On October 26th, 2010, at 9 weeks old, Phoebe Rose was diagnosed with high risk MLL + Infantile Leukemia. On November 18th 2015 , she took her last breath. This is her story of hope and love in the face of cancer and despair. Phoebe always brought the joy and continues to inspire us to make a difference. It is best read from the beginning. Thank-you for visiting.

Wednesday, January 18, 2012

Day +48

All is well here in Memphis.  Phoebe appears to get stronger everyday.  She is eating more, trying new foods, and enjoying playing with Mae.  She is more active and although she doesn't pull up by herself yet, she will stand and play and her legs are definitely getting stronger.

We had a follow up eye clinic visit yesterday and the opthamologist noticed the same swellling on Phoebe's optic discs.  There has been no change, be it better or worse despite the short course of medication she received.  Her medication was interupted by her stay in the ICU and had to be put on hold because of the many complications it creates with Phoebe's electrolytes.  The plan right now is to repeat a lumbar puncture on Monday to check for increased intracranial pressure which can cause this swelling.  The last lumbar puncture showed normal pressure so right now all of this is a bit of a mystery.  There seems to be some disagreement among the doctors also - the BMT doctors are not overly concerned and think it is related to the increased pressure that Phoebe had while she was at Sick Kids, that perhaps it is taking time to heal. They and the neurosurgeon both think that it is related to this and that it will improve once Phoebe is further off treatment.  The opthamologist is concerned but really has no answers or solutions at this point.  It is a bit frustrating, and needs to be solved and treated to protect Phoebe's vision.   Phoebe appears to have incredible vision, and although the eye doctors say that it is difficult to measure sight in an infant, it is obvious to us that she sees well and she appears to have no symptoms of increased pressure.  I would like to see the end of this tunnel and when we get there, I hope the BMT doctors are right.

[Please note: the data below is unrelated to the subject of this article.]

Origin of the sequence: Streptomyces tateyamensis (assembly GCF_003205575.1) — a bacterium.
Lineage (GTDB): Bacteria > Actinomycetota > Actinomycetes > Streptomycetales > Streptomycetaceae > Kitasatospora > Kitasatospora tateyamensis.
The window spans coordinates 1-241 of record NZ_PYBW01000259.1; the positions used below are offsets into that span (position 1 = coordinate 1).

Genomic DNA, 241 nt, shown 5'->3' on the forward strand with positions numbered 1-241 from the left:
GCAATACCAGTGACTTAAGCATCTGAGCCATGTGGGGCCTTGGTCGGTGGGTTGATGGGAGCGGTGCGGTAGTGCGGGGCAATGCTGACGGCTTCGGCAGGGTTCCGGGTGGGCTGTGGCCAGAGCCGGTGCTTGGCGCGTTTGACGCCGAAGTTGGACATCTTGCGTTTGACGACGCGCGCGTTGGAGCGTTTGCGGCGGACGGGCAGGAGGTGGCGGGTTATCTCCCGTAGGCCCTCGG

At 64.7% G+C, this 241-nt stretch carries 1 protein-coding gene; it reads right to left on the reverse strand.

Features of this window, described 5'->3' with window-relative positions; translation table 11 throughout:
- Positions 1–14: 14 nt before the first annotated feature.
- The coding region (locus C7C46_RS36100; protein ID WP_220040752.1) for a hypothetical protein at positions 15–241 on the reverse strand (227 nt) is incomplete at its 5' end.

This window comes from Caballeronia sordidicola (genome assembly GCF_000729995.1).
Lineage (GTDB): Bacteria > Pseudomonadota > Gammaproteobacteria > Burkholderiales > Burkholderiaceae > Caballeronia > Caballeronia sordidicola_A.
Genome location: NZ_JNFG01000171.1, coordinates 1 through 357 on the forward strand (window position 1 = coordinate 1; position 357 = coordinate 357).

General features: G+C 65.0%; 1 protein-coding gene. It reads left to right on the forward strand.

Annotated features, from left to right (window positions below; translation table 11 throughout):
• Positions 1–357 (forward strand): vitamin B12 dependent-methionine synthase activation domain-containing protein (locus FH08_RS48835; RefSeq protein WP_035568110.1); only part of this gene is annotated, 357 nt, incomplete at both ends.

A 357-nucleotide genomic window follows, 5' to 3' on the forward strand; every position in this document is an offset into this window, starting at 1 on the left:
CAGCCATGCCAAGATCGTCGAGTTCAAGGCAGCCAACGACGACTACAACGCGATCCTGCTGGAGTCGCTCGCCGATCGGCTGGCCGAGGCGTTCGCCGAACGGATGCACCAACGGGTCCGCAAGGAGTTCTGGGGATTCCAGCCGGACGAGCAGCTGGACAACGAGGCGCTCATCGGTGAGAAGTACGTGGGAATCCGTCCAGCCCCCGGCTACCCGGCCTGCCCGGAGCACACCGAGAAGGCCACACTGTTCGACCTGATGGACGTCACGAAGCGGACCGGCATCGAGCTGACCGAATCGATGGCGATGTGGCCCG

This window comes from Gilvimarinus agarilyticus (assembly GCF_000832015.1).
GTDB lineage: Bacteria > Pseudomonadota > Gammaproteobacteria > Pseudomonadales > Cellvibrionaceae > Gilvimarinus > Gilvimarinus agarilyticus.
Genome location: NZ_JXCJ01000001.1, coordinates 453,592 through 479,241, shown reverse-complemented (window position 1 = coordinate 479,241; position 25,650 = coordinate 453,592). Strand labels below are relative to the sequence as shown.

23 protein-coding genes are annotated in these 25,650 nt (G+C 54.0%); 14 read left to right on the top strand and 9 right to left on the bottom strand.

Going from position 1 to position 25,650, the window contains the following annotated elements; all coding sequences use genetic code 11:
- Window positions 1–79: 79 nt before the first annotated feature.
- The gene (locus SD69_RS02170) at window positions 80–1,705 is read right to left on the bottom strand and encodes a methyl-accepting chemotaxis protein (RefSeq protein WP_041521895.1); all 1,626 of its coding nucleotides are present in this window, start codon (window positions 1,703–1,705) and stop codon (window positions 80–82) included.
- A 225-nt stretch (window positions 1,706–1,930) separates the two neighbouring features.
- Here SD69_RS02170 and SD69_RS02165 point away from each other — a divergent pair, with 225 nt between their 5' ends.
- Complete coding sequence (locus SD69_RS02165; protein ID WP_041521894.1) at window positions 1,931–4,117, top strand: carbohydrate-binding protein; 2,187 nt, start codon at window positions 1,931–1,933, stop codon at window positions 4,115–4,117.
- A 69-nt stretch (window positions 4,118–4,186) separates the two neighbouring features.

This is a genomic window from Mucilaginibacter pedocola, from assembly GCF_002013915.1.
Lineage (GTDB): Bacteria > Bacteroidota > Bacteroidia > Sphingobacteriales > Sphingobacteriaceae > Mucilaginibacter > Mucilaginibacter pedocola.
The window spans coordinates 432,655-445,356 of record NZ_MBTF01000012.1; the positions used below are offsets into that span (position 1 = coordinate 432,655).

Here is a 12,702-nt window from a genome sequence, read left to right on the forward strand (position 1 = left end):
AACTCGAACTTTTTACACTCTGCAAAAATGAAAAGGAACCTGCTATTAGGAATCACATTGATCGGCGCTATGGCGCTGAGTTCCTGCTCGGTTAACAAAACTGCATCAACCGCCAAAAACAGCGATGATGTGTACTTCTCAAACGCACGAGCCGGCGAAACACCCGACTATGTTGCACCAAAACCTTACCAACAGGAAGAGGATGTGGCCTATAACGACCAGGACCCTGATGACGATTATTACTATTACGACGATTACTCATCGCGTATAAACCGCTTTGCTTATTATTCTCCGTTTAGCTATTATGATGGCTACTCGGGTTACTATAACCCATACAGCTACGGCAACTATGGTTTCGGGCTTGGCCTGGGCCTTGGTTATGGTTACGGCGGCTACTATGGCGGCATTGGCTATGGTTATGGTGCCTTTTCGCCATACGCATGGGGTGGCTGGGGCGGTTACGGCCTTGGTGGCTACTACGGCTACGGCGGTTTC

Everything else is going well.  Phoebe's blood work looks great, and she hasn't needed anymore transfusions.  She is still on antibiotics for the infection but the hope is to complete the course in another week, and we are still holding our breath as to whether her line will need to be pulled.  That will depend on what happens after the antibiotics are stopped.  Let's hope the nasty bacteria stays away.

So for now, we are enjoying our time together, celebrating less frequent visits to the hospital, and making plans to try and entice Phoebe to eat enough to warrant removal of the feeding tube.  We are hoping and praying for answers and solutions in regards to Phoebe's eyes.  And we are putting one foot in front of the other and slowly but surely moving closer to home.  Day +48 today - almost halfway to day 100.

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